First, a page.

RIP MESSENGER Probe, 2004-2015

posted: 04/30/15
by: Discovery.com Staff
Artist concept of MESSENGER probe

NASA's MESSENGER probe came crashing into the surface of Mercury today, bringing an end to a remarkable 11-year, 8 billion-mile journey of exploration.

The probe first arrived at Mercury four years ago, after seven years of travel. It finally depleted is supply of fuel propellant on Thursday, and solar gravity then sent it hurtling unceremoniously toward the surface of Mercury.

"Going out with a bang as it impacts the surface of Mercury, we are celebrating MESSENGER as more than a successful mission," said John Grunsfeld, associate administrator for NASA's Science Mission Directorate in Washington. "The MESSENGER mission will continue to provide scientists with a bonanza of new results as we begin the next phase of this mission--analyzing the exciting data already in the archives, and unravelling the mysteries of Mercury."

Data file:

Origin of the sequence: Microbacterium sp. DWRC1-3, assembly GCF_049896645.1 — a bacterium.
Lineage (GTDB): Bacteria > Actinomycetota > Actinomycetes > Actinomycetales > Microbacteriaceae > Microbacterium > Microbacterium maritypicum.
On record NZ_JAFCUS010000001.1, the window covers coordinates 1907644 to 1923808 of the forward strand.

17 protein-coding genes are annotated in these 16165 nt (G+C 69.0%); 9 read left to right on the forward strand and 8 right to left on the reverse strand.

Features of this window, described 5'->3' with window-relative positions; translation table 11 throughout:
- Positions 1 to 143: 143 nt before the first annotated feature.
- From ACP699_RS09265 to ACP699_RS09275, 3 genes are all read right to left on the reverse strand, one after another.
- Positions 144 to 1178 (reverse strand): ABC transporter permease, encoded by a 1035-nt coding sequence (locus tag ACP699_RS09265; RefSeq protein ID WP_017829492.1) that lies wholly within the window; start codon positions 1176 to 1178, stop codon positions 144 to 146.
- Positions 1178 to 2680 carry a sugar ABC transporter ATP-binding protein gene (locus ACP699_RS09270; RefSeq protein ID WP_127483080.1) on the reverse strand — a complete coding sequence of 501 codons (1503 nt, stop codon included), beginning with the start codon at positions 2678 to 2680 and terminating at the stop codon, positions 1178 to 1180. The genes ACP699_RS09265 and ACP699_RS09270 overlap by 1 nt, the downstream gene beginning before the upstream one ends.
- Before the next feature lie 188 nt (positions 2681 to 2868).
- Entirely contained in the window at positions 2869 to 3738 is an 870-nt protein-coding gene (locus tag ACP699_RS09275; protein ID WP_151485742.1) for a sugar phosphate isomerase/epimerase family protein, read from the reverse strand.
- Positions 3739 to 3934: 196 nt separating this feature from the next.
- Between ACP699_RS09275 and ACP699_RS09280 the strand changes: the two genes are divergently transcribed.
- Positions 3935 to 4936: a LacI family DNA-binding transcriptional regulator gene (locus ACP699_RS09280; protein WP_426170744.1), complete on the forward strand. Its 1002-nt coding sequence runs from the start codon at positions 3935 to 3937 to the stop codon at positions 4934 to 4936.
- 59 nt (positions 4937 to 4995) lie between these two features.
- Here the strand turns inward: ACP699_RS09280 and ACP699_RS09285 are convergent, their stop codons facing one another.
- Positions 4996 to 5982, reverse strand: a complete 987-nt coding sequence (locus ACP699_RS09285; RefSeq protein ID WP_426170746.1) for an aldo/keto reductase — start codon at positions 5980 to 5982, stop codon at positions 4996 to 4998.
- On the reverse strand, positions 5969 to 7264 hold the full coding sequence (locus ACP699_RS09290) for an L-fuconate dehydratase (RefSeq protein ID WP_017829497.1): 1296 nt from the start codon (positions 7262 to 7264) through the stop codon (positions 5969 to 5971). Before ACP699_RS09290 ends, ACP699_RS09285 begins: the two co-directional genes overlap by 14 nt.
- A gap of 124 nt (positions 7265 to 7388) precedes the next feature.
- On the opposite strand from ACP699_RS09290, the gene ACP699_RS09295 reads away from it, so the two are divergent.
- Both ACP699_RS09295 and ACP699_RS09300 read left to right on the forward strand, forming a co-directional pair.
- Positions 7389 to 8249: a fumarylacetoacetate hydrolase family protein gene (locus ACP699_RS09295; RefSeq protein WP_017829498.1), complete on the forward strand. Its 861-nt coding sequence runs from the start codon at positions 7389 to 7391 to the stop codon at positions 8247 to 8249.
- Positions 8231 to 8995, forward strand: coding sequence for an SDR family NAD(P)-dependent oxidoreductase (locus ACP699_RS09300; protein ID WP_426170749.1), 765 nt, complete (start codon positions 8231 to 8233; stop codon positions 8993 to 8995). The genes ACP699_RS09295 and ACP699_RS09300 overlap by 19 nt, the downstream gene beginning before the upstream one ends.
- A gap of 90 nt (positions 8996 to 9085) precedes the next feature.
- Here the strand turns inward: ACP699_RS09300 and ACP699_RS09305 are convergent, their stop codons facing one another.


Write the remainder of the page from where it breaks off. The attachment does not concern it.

Launched in 2004 from Cape Canaveral, Florida, MESSENGER was officially known as the MErcury Surface, Space ENvironment, GEochemistry, and Ranging Probe. The probe made a flyby of Earth, two flybys of Venus and three flybys of Mercury before officially settling into orbit on March 18, 2011.

MESSENGER was the first scientific instrument to make close observations of Mercury since NASA's Mariner 10 mission, which ended over 30 years ago. Throughout its life, MESSENGER discovered water ice and organic compounds on Mercury's surface, water in the planet's exosphere and evidence of volcanic activity. It has sent back almost 250,000 photographs.

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